Many older physical trainers, and even those younger ones who were proteges of the older men, will tell the trainee that there is an inverse correlation between strength and speed—that being too big and muscular will slow down an athlete (for whatever reason, I have found that this is most prevalent amongst traditional martial artists). The usual reason given is that the increased mass is simply a “dead weight”, while those with a little bit more knowledge will explain that lifting will develop “slow twitch” muscles over the “Fast twitch” muscles needed for sprinting, jumping, punching, and kicking.
I am here to tell you that the “common wisdom” is completely wrong-when done properly, weightlifting will not impede your speed, and will in fact enhance your speed and explosiveness!
Perhaps you’ve heard of this man?
That is of course Jamaica’s Usain Bolt, the fastest man in the world, and holder of multiple Olympic records. Also worth noting is that in an interview, Mr. Bolt revealed that he squats 400 pounds, and at least partially attributes his nigh inhuman speed to his training regimen. And he’s not the only speed athlete who this can be said of-look at any Olympic class sprinter, they are all quite muscular fellows.
Similarly, other athletic disciplines (that’s “athletics” in the specific rather than general sense, I’m using the European term for what my countrymen call “track and field”) have claimed to utilize weightlifting in their training, such as the long jump and the hurdles. Or, you can take my word for it: at my best I had a one rep max squat of 320 pounds, and had a 38 inch vertical leap (I am judging this by my ability to perform a standing jump over 2nd-highest position hurdles, which are measured at 38 inches).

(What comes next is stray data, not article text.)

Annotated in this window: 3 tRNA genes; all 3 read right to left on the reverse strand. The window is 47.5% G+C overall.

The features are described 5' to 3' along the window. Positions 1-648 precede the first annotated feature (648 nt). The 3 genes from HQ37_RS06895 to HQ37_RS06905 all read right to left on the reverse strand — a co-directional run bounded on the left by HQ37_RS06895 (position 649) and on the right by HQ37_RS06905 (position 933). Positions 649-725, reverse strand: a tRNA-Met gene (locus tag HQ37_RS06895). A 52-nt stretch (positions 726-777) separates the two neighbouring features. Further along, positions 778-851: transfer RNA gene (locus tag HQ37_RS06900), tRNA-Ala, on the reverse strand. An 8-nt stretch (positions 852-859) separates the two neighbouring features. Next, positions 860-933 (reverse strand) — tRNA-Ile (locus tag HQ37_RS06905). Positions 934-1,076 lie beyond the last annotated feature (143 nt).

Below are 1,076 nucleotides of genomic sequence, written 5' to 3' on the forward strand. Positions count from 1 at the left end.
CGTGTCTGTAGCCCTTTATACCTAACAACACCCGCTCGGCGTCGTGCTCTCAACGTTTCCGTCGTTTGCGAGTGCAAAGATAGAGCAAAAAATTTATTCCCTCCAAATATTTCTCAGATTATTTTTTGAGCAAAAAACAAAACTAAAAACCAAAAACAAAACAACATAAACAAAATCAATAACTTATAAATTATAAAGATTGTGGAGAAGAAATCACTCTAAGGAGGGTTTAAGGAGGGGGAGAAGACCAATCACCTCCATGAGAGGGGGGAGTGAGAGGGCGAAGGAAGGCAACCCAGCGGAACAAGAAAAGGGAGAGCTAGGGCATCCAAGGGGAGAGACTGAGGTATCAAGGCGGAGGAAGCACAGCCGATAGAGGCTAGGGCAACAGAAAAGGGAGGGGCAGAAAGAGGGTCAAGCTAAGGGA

Anyway you slice it, compound weight training is a fantastic supplement to all athletes, even those who seemingly don’t need that raw brute strength.
As I elaborated in this article, as well as in the free PDF I offer to subscribers to my website (the subscription sign-up is on the front page) there’s more than one type of way to be athletic. More accurately, there are three, speaking purely in terms of muscular and/or nervous system function, so this does not include hand-to-eye coordination or other skills related to team sports. These three things can, loosely, correlate to the three types of muscle fibers-Red—or slow—Oxidative, Fast Glycolytic-or White-, and Fast Oxidative. Rather than rehash an article that I’ve already written, we will focus on the white muscle, the fast glycolytic. This is the type of muscle you want to be training for if you want to develop sprinting speed or a high vertical leap.
Or, to put this into terms of Newton’s second law of motion, Acceleration=Force/Mass, ie: the amount of muscular force you can exert, divided by your body weight=how fast you can accelerate. And yes, I am aware that there’s probably a more mathematically accurate way of putting this.
Which Exercises To Do?
It is at this point that you’re probably asking which exercises you should train to develop those physical skills you desire. If you read my articles regularly, you will know what I am likely to say-compound free weight lifting!
In fact, I’ll go out on a limb and say if you don’t know which exercise you should do to develop a certain physical trait, you should always default to a compound lift unless you receive some further information that says otherwise. Training for speed or vertical leap is no exception to this rule.
If you are looking for sheer running speed and leaping ability, the power lifts that hit the lower body are most effective: deep “Ass to grass” squats, deadlifts, and the clean and jerk are used by professional athletes to great effect.
Similarly, if you want the ability to throw a ball or punch harder, upper body compound lifts are the key: bench presses, overhead presses and, yes, the clean and jerk, will see you through.
So for those of you who are afraid that your athletic performance will be somehow impeded by heavy weightlifting, nothing could be further from the truth.